Half the animals were already dead when found by conservation officers who decided to put the rest of the whales down.
As many as 145 pilot whales died in a mass stranding on a remote New Zealand island, authorities said on Monday.
The Department of Conservation (DOC) said two pods of pilot whales were stranded on a beach on Stewart Island, 30km off New Zealand’s South Island.
The whales were found by a hiker camping in the area who notified the authorities on Saturday night. Half the animals were already dead when they were found by conservation officers who decided to put the rest of the whales down because of their poor condition.
“Sadly, the likelihood of being able to successfully re-float the remaining whales was extremely low,” said DOC Rakiura Operations Manager Ren Leppens, adding putting the whales to sleep was the most humane thing to do.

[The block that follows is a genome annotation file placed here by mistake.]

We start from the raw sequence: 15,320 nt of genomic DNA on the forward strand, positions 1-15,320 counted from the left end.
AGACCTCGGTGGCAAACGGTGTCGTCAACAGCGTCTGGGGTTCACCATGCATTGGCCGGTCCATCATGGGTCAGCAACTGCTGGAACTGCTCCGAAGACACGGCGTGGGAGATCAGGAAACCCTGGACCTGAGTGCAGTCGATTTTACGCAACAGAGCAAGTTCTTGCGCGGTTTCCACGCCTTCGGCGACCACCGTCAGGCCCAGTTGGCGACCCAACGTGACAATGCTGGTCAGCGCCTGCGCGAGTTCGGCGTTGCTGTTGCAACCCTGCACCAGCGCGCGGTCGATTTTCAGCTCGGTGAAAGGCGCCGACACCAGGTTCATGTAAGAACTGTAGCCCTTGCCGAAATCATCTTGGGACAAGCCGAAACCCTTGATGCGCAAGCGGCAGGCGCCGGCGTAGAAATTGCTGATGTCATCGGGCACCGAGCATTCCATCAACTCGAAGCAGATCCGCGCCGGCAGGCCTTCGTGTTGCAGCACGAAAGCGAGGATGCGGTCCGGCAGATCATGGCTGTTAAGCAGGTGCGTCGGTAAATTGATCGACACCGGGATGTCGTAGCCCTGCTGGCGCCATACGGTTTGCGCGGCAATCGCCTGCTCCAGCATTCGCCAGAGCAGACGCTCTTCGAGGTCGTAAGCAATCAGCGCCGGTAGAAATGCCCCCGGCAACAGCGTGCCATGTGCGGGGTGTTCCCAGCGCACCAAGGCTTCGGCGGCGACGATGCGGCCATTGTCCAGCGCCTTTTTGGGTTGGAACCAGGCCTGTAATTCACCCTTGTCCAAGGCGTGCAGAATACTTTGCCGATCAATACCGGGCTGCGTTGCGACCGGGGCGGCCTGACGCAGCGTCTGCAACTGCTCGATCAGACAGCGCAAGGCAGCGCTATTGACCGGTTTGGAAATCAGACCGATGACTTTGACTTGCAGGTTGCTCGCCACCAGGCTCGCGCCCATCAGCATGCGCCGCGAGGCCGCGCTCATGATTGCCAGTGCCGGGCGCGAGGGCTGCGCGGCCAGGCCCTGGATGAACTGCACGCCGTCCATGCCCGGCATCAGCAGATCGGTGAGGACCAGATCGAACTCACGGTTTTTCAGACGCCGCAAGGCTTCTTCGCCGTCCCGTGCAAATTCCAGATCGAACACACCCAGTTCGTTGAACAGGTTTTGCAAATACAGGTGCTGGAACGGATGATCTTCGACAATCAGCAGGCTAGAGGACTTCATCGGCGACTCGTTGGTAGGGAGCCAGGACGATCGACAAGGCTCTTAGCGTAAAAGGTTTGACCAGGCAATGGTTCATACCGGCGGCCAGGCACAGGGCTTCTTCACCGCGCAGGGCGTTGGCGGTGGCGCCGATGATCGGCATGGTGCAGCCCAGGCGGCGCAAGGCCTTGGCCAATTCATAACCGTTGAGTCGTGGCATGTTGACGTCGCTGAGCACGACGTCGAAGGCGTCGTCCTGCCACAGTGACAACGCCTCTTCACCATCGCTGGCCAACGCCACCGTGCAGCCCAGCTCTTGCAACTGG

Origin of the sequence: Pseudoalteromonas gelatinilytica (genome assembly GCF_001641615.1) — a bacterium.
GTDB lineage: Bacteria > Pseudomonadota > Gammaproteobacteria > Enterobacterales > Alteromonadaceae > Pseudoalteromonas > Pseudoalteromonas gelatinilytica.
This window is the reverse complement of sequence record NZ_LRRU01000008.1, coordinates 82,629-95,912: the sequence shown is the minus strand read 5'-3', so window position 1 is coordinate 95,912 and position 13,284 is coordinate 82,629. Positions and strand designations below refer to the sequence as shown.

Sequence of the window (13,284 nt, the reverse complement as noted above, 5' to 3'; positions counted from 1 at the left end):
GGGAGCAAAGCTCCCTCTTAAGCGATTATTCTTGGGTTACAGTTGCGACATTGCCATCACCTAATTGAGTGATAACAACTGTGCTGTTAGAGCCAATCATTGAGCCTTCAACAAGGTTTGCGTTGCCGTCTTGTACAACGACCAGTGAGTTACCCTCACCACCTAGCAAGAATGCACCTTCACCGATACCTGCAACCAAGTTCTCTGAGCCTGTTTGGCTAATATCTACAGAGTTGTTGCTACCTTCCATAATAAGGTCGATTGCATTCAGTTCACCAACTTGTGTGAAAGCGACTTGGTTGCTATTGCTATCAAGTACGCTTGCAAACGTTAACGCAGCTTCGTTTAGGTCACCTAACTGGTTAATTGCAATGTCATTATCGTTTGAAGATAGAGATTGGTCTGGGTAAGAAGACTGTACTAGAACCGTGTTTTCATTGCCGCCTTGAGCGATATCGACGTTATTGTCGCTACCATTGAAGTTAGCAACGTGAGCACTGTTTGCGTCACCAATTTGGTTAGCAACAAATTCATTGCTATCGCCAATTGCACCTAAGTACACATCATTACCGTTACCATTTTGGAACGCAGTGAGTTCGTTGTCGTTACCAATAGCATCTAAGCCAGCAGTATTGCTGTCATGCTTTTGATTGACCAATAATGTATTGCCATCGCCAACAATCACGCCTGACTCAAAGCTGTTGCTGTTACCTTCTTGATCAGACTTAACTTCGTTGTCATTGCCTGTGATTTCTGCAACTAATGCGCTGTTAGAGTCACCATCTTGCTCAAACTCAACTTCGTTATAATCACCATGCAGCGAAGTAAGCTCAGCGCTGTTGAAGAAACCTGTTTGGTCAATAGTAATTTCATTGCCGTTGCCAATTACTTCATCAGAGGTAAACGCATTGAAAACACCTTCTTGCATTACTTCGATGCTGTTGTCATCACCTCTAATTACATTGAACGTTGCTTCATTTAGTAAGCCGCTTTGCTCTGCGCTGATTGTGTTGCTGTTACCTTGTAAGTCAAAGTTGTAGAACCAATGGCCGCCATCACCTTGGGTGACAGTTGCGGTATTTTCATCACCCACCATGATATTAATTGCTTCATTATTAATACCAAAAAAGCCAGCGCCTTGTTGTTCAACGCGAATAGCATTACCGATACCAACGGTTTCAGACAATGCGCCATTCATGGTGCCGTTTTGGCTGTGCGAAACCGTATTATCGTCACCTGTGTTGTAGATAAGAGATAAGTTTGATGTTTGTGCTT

“However, it’s always a heart-breaking decision to make.”
New Zealand has one of the world’s highest rates of whale strandings, although the precise cause for it is not known.
The DOC said it responds to an average of 85 incidents a year, mostly for single animals.
Sickness, navigational error, geographical features, a rapidly falling tide, being chased by a predator, or extreme weather are thought to be among the reasons for whale and dolphin strandings, DOC said.
Ten pygmy killer whales were also stranded on Sunday at 90 Mile Beach on the western coast of the country’s North Island. Two have since died and attempts were being made to re-float the rest.
The department said the two events were unlikely to be related.
About 300 whales died on a beach at the northwest tip of South Island last year in one of New Zealand’s largest recorded mass whale strandings.
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